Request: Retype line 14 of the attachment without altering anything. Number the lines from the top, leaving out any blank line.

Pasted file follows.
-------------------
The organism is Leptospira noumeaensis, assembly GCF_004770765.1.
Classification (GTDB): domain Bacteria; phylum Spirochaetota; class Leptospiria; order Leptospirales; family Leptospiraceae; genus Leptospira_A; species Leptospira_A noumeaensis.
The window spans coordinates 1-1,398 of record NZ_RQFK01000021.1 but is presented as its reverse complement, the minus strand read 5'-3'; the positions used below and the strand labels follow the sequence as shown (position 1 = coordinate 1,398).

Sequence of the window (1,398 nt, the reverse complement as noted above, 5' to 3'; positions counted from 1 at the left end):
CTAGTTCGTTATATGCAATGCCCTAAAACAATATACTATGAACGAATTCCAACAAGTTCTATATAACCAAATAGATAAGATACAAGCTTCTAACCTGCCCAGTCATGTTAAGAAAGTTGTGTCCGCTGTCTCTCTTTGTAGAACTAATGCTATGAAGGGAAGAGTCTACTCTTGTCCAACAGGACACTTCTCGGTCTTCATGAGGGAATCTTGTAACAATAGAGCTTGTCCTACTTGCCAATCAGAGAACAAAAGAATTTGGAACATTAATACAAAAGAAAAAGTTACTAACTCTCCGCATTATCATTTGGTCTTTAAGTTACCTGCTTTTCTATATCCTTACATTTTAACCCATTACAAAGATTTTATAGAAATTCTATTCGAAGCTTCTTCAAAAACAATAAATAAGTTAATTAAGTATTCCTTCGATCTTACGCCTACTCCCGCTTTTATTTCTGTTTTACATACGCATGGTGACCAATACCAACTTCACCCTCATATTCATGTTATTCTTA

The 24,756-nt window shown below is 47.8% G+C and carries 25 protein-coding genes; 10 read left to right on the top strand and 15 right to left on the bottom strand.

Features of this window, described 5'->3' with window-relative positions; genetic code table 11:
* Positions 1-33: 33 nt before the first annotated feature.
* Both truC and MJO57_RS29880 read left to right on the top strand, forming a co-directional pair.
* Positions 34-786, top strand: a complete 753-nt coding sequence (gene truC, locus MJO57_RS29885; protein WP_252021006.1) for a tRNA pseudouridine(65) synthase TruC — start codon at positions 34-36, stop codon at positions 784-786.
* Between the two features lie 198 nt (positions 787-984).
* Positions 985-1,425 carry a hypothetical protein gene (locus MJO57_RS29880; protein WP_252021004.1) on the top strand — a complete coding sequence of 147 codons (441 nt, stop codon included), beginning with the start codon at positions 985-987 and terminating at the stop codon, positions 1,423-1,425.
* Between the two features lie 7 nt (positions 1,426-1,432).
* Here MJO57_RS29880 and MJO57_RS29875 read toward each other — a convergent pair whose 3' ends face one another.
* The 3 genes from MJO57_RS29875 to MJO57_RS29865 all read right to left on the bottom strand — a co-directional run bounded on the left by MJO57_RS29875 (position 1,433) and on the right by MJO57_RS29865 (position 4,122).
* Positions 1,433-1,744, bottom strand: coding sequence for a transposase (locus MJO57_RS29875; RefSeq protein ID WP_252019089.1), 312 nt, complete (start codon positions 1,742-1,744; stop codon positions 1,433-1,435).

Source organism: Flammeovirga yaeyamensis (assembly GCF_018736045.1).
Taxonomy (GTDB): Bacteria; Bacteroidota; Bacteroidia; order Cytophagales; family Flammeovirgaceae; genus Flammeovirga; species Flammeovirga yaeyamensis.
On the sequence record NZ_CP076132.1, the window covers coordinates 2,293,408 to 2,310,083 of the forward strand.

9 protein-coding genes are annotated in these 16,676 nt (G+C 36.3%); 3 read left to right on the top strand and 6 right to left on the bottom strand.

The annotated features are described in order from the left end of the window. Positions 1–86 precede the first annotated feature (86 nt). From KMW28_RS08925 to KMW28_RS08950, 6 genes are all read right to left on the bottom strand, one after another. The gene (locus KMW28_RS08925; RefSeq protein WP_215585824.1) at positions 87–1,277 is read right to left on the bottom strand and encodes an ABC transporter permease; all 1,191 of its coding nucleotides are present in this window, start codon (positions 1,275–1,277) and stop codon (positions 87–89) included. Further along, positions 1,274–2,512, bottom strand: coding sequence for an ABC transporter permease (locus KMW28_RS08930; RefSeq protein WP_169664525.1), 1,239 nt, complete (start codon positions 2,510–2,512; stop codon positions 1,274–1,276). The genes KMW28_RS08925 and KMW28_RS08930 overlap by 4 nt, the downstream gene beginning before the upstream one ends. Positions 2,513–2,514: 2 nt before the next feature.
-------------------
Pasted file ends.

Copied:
* Here MJO57_RS29880 and MJO57_RS29875 read toward each other — a convergent pair whose 3' ends face one another.